Nuclear power moves east

According to the latest report from the International Atomic Energy Agency (IAEA), twenty-two of the last 31 nuclear power plants (NPPs) connected to the world’s energy grid have been built in Asia.

According to the latest report from the International Atomic Energy Agency (IAEA), twenty-two of the last 31 nuclear power plants (NPPs) connected to the world’s energy grid have been built in Asia, driven by the pressures of economic growth, natural resource scarcity and increasing populations.

Of the new atomic energy plants presently under construction, 18 of the 27 are located in Asia, while construction has virtually halted in Western European and North American countries with long-standing nuclear power programmes, says the IAEA.

The IAEA reports that although four Western European countries have decided to shut down their nuclear energy plants, the future of nuclear energy in Europe and North America is still far from clear, during a period when energy needs and concerns over global warming are both rising. Only one new NPP is beginning construction in Western Europe. No new NPPs are planned in North America, although that could change very soon.

Nuclear power generates 16% (about one sixth) of the world’s electricity. There are 442 nuclear power plants operating in 30 countries. Most operating nuclear power plants are in Western Europe and North America, but most new plants under construction are in Asia. Existing plants around the world have become more productive, adding new generating capacity without new plant construction.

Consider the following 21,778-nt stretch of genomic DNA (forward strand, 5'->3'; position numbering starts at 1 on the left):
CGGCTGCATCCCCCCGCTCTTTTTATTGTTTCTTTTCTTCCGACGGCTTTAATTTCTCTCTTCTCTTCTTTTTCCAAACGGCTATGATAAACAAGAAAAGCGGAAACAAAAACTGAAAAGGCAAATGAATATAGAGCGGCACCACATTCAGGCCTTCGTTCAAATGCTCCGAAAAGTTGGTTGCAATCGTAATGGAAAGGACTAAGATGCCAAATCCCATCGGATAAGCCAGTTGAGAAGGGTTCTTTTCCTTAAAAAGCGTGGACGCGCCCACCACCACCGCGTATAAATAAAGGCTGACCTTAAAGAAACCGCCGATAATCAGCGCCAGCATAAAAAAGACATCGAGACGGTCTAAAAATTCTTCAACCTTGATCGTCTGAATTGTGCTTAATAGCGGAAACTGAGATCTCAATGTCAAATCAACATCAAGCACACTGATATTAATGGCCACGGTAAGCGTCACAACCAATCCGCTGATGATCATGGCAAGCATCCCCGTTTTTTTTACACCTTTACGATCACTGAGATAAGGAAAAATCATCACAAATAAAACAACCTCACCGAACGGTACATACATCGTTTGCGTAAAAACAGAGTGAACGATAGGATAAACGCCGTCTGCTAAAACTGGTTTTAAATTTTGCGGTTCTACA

The United States has the most operating plants with 104. Lithuania gets 80% of its electricity from nuclear power, the highest of any country. France is second, at 78%. Only 39 of the world’s 442 nuclear power plants are in developing countries, and because they are smaller than average, they account for only 5.6% of the world’s nuclear power capacity. But Brazil, China and India all have nuclear power programmes. These three countries account for 40% of the world’s population, and China and India in particular plan significant nuclear expansion.

Eighteen of the 27 new nuclear power plants now under construction are in Asia. Twenty-two of the last 31 new nuclear plants to start up were in Asia as well. Second in terms of new construction is Eastern Europe, including Russia, with 8 NPPs being built. Four Western European nations – Germany, Belgium, the Netherlands and Sweden – currently have nuclear power ‘phase-out’ policies, and others have in place nuclear bans. But others have explicitly recognized nuclear power’s value. Last May, for example, the Swiss electorate rejected a phase-out referendum by two-to-one. Construction will start on a new plant in Finland in 2005, and France may soon take steps to replace ‘nuclear with nuclear’ as plants reach retirement age.

In North America, license extensions for another 20 years of operations have already been approved for 26 US nuclear plants. Eighteen more applicants are in the queue, and 32 more have submitted letters of intent, accounting altogether for 75% of US operating plants.

Seven US plants that were in extended shut-down have been brought back online since 1998 and three Canadian units have been brought back online in the last two years. Also three consortia of companies have begun formal applications for combined construction and operating licenses, a new option introduced by the US Nuclear Regulatory Commission to streamline licensing and encourage a new nuclear energy plant by 2010.

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